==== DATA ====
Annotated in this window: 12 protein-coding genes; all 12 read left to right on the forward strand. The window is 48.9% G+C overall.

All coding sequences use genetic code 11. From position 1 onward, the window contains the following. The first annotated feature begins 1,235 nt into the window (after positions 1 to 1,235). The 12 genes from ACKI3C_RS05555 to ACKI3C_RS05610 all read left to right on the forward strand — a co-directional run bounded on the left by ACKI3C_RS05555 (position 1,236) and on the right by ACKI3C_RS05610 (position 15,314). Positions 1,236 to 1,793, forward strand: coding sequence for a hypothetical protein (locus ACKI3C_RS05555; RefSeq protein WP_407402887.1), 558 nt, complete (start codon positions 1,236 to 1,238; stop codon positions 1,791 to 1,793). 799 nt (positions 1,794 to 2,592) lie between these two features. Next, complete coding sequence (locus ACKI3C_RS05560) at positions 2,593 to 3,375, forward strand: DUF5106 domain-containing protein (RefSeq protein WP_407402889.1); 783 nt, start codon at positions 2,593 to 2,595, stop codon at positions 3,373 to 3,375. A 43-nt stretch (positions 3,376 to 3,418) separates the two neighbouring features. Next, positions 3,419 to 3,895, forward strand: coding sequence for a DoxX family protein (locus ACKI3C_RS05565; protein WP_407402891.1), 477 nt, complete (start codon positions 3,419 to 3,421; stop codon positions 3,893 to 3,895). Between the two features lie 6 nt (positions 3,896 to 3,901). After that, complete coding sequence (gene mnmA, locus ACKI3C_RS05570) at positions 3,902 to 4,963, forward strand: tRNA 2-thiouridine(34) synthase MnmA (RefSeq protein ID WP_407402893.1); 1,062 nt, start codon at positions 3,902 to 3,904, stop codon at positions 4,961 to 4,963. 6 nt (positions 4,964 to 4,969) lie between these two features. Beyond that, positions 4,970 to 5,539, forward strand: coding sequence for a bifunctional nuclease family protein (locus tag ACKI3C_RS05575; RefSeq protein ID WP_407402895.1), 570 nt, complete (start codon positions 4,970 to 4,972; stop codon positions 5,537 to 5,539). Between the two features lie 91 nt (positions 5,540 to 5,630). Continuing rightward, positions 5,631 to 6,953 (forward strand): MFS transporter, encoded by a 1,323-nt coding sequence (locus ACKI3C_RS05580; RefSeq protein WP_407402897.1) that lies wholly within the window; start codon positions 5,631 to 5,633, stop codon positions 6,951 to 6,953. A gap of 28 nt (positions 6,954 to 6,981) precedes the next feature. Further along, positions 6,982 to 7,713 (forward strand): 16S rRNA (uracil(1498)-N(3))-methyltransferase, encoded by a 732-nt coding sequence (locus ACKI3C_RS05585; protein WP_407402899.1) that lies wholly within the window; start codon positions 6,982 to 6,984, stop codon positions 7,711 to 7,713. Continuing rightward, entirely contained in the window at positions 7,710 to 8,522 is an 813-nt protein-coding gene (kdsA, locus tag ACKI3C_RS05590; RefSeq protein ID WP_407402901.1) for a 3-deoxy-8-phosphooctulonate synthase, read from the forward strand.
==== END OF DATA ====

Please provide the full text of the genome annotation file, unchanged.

Annotated in this window: 12 protein-coding genes; all 12 read left to right on the forward strand. The window is 48.9% G+C overall.

All coding sequences use genetic code 11. From position 1 onward, the window contains the following. The first annotated feature begins 1,235 nt into the window (after positions 1 to 1,235). The 12 genes from ACKI3C_RS05555 to ACKI3C_RS05610 all read left to right on the forward strand — a co-directional run bounded on the left by ACKI3C_RS05555 (position 1,236) and on the right by ACKI3C_RS05610 (position 15,314). Positions 1,236 to 1,793, forward strand: coding sequence for a hypothetical protein (locus ACKI3C_RS05555; RefSeq protein WP_407402887.1), 558 nt, complete (start codon positions 1,236 to 1,238; stop codon positions 1,791 to 1,793). 799 nt (positions 1,794 to 2,592) lie between these two features. Next, complete coding sequence (locus ACKI3C_RS05560) at positions 2,593 to 3,375, forward strand: DUF5106 domain-containing protein (RefSeq protein WP_407402889.1); 783 nt, start codon at positions 2,593 to 2,595, stop codon at positions 3,373 to 3,375. A 43-nt stretch (positions 3,376 to 3,418) separates the two neighbouring features. Next, positions 3,419 to 3,895, forward strand: coding sequence for a DoxX family protein (locus ACKI3C_RS05565; protein WP_407402891.1), 477 nt, complete (start codon positions 3,419 to 3,421; stop codon positions 3,893 to 3,895). Between the two features lie 6 nt (positions 3,896 to 3,901). After that, complete coding sequence (gene mnmA, locus ACKI3C_RS05570) at positions 3,902 to 4,963, forward strand: tRNA 2-thiouridine(34) synthase MnmA (RefSeq protein ID WP_407402893.1); 1,062 nt, start codon at positions 3,902 to 3,904, stop codon at positions 4,961 to 4,963. 6 nt (positions 4,964 to 4,969) lie between these two features. Beyond that, positions 4,970 to 5,539, forward strand: coding sequence for a bifunctional nuclease family protein (locus tag ACKI3C_RS05575; RefSeq protein ID WP_407402895.1), 570 nt, complete (start codon positions 4,970 to 4,972; stop codon positions 5,537 to 5,539). Between the two features lie 91 nt (positions 5,540 to 5,630). Continuing rightward, positions 5,631 to 6,953 (forward strand): MFS transporter, encoded by a 1,323-nt coding sequence (locus ACKI3C_RS05580; RefSeq protein WP_407402897.1) that lies wholly within the window; start codon positions 5,631 to 5,633, stop codon positions 6,951 to 6,953. A gap of 28 nt (positions 6,954 to 6,981) precedes the next feature. Further along, positions 6,982 to 7,713 (forward strand): 16S rRNA (uracil(1498)-N(3))-methyltransferase, encoded by a 732-nt coding sequence (locus ACKI3C_RS05585; protein WP_407402899.1) that lies wholly within the window; start codon positions 6,982 to 6,984, stop codon positions 7,711 to 7,713. Continuing rightward, entirely contained in the window at positions 7,710 to 8,522 is an 813-nt protein-coding gene (kdsA, locus tag ACKI3C_RS05590; RefSeq protein ID WP_407402901.1) for a 3-deoxy-8-phosphooctulonate synthase, read from the forward strand.